The term "environmental contaminant" is another name for pollution. A contaminant is a substance that is where it shouldn't be and is at high enough levels to have a negative effect on our health or on the health of animals or plants. A contaminant is any potentially undesirable substance (physical, chemical or biological). It usually refers to the introduction of harmful human-made substances. However, some substances that may have harmful effects at high levels, like cadmium, occur naturally in ecosystems and may also be introduced through human activities. Tissue samples taken from Porcupine caribou, for example, show traces of cadmium which is naturally present in the lichens the caribou eat.
Contaminants can be man-made substances produced by factories, such as DDT or toxaphene. It is the substance's long life and its ability to spread over a wide area that makes an industrial contaminant such a problem. Chemicals used in other parts of the world enter into the upper atmosphere and end up falling to the ground here, contaminating our homelands. Contaminants may be found in soil, plants, air, water, sea animals, land animals, and birds.My grandchild told me "Rain comes down and it goes back up again."
Source: Yukon First Nation's Elder's Council, Council for Yukon Indians
The types of contaminants measured in wildlife include: organochlorines (OCs), heavy metals, and radionuclides.
Organochlorides are almost always human-made chemicals. They can be pesticides or industrial chemicals used in processes such as making plastics. They may be present in old electrical transformers, and they may be formed when burning garbage. OCs dissolve in fats and oils, therefore they are found in the fat of animals. OCs tend to be the contaminants of greatest concern in the food chain. The most common OCs measured in Arctic wildlife are an industrial chemical called PCBs, and the pesticides toxaphene, DDT, and chlordane.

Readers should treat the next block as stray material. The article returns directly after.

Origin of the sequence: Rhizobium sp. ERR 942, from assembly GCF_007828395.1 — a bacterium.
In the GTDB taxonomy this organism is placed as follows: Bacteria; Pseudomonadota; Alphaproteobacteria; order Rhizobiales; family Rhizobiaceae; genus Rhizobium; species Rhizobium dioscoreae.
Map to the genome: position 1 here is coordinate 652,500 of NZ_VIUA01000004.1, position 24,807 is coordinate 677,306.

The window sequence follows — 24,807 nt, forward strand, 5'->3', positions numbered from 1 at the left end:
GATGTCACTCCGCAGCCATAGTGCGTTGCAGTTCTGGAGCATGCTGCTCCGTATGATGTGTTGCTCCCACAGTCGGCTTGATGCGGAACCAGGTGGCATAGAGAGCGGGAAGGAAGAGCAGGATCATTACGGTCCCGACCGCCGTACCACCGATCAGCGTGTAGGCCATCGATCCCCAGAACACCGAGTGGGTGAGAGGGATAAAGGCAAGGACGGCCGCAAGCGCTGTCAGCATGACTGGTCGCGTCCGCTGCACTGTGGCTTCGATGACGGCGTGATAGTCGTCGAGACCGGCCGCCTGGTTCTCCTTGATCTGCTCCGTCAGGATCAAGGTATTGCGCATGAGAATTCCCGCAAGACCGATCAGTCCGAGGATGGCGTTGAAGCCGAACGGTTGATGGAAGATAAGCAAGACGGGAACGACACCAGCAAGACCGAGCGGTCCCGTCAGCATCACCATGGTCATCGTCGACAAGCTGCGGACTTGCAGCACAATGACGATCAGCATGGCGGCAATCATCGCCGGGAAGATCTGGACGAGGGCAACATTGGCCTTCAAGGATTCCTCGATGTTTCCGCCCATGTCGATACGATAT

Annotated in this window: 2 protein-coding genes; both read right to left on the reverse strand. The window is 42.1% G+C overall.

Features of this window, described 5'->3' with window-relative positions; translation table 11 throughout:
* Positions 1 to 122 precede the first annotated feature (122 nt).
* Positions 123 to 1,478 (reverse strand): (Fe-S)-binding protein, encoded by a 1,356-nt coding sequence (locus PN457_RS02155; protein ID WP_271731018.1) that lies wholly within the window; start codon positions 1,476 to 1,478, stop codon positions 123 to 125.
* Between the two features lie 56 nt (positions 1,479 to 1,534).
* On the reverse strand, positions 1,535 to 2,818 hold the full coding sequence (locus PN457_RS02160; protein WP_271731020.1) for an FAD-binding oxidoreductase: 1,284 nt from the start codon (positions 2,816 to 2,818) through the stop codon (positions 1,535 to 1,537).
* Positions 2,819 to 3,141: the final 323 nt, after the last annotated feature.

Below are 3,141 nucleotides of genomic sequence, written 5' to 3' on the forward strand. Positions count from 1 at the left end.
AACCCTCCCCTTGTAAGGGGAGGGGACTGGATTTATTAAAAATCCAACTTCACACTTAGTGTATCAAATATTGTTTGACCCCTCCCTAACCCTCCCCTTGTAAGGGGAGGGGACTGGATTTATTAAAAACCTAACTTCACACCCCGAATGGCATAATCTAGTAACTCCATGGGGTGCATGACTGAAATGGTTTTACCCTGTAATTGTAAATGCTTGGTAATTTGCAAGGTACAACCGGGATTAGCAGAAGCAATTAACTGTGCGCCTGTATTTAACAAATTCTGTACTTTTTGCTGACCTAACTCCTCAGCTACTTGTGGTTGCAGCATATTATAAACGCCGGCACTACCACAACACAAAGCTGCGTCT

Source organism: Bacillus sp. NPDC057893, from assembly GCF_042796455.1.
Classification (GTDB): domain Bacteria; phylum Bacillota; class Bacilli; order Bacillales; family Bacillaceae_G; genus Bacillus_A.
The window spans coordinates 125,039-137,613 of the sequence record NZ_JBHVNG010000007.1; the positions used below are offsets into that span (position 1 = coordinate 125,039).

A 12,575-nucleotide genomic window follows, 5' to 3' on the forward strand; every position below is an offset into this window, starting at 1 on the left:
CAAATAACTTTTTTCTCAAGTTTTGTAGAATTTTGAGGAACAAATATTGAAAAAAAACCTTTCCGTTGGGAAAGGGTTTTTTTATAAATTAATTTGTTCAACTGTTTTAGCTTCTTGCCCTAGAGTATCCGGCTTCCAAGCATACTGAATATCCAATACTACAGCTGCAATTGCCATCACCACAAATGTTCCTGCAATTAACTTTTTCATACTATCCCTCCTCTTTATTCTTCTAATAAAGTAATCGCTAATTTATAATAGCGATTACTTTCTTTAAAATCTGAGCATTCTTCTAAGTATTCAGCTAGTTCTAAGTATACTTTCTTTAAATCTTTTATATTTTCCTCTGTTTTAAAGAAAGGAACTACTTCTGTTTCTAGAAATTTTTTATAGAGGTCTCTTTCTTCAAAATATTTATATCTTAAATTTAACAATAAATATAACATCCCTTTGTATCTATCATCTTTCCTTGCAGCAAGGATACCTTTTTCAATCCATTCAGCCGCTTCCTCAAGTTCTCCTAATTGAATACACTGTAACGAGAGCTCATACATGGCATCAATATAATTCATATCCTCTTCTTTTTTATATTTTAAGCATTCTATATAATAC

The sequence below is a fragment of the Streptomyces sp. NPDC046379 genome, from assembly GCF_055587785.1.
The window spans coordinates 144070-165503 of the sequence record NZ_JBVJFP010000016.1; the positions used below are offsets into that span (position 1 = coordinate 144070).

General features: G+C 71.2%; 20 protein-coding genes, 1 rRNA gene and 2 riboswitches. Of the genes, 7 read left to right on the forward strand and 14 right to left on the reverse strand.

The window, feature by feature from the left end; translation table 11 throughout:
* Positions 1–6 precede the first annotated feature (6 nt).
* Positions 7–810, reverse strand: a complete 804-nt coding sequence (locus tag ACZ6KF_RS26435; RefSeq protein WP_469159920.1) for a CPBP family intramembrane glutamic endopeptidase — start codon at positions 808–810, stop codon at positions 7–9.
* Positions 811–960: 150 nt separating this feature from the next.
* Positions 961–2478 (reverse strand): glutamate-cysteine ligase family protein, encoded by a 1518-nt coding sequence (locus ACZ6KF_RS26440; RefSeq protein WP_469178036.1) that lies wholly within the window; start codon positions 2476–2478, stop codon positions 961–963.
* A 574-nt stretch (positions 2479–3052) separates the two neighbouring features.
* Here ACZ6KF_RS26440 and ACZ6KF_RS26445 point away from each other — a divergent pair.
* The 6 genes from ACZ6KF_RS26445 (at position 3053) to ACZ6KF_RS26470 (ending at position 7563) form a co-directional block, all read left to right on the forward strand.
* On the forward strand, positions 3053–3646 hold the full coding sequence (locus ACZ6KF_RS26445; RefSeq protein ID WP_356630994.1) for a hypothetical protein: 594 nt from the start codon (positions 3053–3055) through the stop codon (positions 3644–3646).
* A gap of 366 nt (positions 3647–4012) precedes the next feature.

Heavy metals are found as elements naturally present in rocks and soils. They include mercury, cadmium, and lead. Metal mining and smelting can result in additional human-made releases of metals, such as cadmium and mercury. Also, the creation of reservoirs can cause mercury to be released from flooded areas. Some metals are essential for life at low levels, for example iron and zinc, while others, such as cadmium, mercury, and lead are toxic to most living things at relatively low levels. Metals tend to accumulate in specific parts of the body. For example, lead accumulates in the bones, mercury and cadmium accumululage in kidney and liver, and the form of mercury known as methylmercury accumulates evenly throughout the body.
Radionuclides are radioactive elements that,
like heavy metals, are naturally present in rocks and soils. They may also be
human-made. Certain kinds of radionuclides have been released to the environment
because of activities such as atmospheric testing of nuclear weapons, nuclear
waste dumping, and incidents such as the 1986 Chernobyl nuclear accident. Cesium
is the human-made radionuclide that is most often found in the north. Polonium
is the most commonly found natural radionuclide. Uranium
is a natural radionuclide that can be found in increased levels as a result
of uranium mining. Although there are natural and local sources of some of the
above-noted contaminants within the north, most human-made contaminants come
from sources outside the north.
Source: Highlights of the Canadian Arctic Contaminants Assessment Report,
Department of Indian and Northern Affairs, Canada
More information on heavy metals, trace elements, radionuclides or organochlorines:
gamma hexachlorocyclohexane (g-HCH)
sum of chlorobornane congeners (s-TOX)
strontium 90 (SR 90)
The contaminants component of the database contains databases from other sources. These are: